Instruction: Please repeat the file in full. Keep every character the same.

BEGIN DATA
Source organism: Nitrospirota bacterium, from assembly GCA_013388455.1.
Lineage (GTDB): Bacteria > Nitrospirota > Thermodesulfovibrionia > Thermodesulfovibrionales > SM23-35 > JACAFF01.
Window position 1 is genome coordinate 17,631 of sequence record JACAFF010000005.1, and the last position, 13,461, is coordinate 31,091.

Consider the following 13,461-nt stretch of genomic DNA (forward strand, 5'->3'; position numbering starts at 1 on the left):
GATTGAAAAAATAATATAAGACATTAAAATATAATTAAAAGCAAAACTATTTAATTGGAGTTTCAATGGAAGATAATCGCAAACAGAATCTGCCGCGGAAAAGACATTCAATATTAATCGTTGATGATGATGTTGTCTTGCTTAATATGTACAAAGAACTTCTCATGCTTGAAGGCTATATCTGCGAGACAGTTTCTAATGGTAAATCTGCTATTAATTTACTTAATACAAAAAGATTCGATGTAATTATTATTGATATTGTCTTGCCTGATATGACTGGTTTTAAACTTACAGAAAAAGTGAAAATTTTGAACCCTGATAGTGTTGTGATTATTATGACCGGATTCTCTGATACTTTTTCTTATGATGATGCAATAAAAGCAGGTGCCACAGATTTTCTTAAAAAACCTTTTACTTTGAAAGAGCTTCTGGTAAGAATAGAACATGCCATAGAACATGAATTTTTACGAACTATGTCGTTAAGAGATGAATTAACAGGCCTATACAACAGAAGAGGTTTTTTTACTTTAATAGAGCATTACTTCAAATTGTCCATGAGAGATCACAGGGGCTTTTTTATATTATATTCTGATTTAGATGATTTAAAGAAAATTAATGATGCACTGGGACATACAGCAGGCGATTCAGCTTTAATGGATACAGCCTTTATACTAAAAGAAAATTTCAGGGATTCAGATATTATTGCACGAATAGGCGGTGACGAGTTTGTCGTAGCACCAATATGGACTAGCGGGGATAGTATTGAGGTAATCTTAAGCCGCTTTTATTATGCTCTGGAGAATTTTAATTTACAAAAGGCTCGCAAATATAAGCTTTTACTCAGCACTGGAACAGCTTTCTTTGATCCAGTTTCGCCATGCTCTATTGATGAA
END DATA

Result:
Source organism: Nitrospirota bacterium, from assembly GCA_013388455.1.
Lineage (GTDB): Bacteria > Nitrospirota > Thermodesulfovibrionia > Thermodesulfovibrionales > SM23-35 > JACAFF01.
Window position 1 is genome coordinate 17,631 of sequence record JACAFF010000005.1, and the last position, 13,461, is coordinate 31,091.

Consider the following 13,461-nt stretch of genomic DNA (forward strand, 5'->3'; position numbering starts at 1 on the left):
GATTGAAAAAATAATATAAGACATTAAAATATAATTAAAAGCAAAACTATTTAATTGGAGTTTCAATGGAAGATAATCGCAAACAGAATCTGCCGCGGAAAAGACATTCAATATTAATCGTTGATGATGATGTTGTCTTGCTTAATATGTACAAAGAACTTCTCATGCTTGAAGGCTATATCTGCGAGACAGTTTCTAATGGTAAATCTGCTATTAATTTACTTAATACAAAAAGATTCGATGTAATTATTATTGATATTGTCTTGCCTGATATGACTGGTTTTAAACTTACAGAAAAAGTGAAAATTTTGAACCCTGATAGTGTTGTGATTATTATGACCGGATTCTCTGATACTTTTTCTTATGATGATGCAATAAAAGCAGGTGCCACAGATTTTCTTAAAAAACCTTTTACTTTGAAAGAGCTTCTGGTAAGAATAGAACATGCCATAGAACATGAATTTTTACGAACTATGTCGTTAAGAGATGAATTAACAGGCCTATACAACAGAAGAGGTTTTTTTACTTTAATAGAGCATTACTTCAAATTGTCCATGAGAGATCACAGGGGCTTTTTTATATTATATTCTGATTTAGATGATTTAAAGAAAATTAATGATGCACTGGGACATACAGCAGGCGATTCAGCTTTAATGGATACAGCCTTTATACTAAAAGAAAATTTCAGGGATTCAGATATTATTGCACGAATAGGCGGTGACGAGTTTGTCGTAGCACCAATATGGACTAGCGGGGATAGTATTGAGGTAATCTTAAGCCGCTTTTATTATGCTCTGGAGAATTTTAATTTACAAAAGGCTCGCAAATATAAGCTTTTACTCAGCACTGGAACAGCTTTCTTTGATCCAGTTTCGCCATGCTCTATTGATGAA